A Chinese disinformation campaign on social networks that was identified for the first time in 2019 has been significantly expanded recently, according to a new report by cyber defense company FireEye. The campaign that started with several hundred accounts on Twitter, Facebook and YouTube for the promotion of Chinese interests and the suppression of the democratic movement in Hong Kong has grown into tens of thousands of accounts on many sites worldwide.
"Since we began tracking the campaign in mid-2019, we have observed multiple shifts in its tactics, many of which have been reported on publicly elsewhere, including the use of artificially generated photos for account profile pictures and the promotion of a wide variety of narrative themes," the company's report said, pointing out several significant developments that occurred recently – first and foremost the increased amount of activity and attempts to cause upheaval within the U.S.
"The scope of activity, in terms of languages and platforms used, is far broader than previously understood," the researchers wrote. "Most reporting has highlighted English and Chinese-language activity occurring on the social media giants Facebook, Twitter, and YouTube. However, we have now observed this pro-PRC activity taking place on 30 social media platforms and over 40 additional websites and niche forums, and in additional languages including Russian, German, Spanish, Korean, and Japanese."
The campaign has also been observed on networks such as TikTok, Vimeo and Tumblr. The researchers pointed out that these statistics mean that the actors behind the network of accounts have significantly expanded their online footprint. The actors "appear to be attempting to establish a presence on as many platforms as possible to reach a variety of global audiences," the researchers wrote.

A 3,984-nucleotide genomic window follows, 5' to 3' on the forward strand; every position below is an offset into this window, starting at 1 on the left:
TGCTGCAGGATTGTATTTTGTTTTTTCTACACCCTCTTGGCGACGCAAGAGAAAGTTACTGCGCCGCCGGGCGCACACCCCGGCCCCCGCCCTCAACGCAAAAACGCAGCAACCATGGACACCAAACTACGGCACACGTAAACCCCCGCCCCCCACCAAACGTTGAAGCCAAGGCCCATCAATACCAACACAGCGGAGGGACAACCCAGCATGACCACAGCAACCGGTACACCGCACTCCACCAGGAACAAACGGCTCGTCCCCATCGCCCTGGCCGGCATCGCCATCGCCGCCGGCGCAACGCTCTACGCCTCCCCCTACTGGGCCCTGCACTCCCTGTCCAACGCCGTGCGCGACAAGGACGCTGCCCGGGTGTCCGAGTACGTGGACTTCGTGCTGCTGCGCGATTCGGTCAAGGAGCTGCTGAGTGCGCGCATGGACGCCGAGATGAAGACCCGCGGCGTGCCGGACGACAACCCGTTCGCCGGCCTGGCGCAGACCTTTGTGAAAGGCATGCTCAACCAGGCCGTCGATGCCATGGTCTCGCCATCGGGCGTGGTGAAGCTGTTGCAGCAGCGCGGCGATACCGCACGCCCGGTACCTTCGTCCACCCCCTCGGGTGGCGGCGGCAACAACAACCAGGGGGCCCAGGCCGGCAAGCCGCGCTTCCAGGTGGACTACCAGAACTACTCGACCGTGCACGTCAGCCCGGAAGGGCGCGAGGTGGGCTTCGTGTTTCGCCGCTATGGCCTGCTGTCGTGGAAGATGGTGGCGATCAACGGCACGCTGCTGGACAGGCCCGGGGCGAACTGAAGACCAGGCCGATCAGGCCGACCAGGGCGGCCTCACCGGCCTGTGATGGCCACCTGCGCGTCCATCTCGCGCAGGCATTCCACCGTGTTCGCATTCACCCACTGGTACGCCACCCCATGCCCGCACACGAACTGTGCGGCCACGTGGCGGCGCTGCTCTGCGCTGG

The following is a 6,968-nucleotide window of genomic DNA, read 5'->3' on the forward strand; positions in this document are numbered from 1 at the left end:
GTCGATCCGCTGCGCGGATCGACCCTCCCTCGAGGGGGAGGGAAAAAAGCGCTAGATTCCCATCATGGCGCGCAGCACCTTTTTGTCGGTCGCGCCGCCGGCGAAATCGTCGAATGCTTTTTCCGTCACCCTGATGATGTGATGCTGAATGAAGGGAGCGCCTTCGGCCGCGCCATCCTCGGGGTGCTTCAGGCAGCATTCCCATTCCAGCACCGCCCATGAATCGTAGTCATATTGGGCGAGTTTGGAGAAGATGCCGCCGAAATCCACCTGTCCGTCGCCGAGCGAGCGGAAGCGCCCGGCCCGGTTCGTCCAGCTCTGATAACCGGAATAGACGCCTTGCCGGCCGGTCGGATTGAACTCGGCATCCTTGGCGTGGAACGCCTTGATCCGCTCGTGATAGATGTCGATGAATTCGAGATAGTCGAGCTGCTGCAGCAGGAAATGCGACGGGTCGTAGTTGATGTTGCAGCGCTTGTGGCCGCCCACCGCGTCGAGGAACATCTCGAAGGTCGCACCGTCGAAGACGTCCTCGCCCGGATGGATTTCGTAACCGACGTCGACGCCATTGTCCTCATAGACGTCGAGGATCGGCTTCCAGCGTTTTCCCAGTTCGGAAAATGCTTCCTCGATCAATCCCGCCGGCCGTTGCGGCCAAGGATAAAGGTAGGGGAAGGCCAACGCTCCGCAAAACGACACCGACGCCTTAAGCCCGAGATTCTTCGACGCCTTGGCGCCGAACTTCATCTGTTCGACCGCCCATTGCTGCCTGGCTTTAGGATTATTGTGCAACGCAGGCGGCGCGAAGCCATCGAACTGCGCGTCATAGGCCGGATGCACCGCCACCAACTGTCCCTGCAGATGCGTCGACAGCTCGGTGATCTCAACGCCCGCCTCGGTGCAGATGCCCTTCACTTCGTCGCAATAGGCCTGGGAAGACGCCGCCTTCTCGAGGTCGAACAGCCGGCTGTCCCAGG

Another development is an attempt to cause unrest in the U.S. by physically mobilizing protesters in response to the COVID-19 pandemic. The researchers noted that although they did not identify any indication that the online attempts led to any real-world activity, "this direct call for physical mobilization is a significant development compared to prior activity, potentially indicative of an emerging intent to motivate real-world activity outside of China’s territories."
In addition, the campaign is spreading a great amount of fake information in various languages regarding the COVID-19 pandemic, claiming, among other things, that it appeared in the U.S. and Europe before China. When the researchers examined the level of the language in the posts, they found spelling and grammatical errors, another possible indication that they were authored by non-native speakers.
Last month, FireEye published a report in which it attributed offensive cyber activity against Israeli organizations to Chinese intelligence.
Fake news in German regarding the coronavirus, part of the campaign identified by FireEye researchers. The headline says "Coronavirus existed earlier in the US". Screenshot from the company website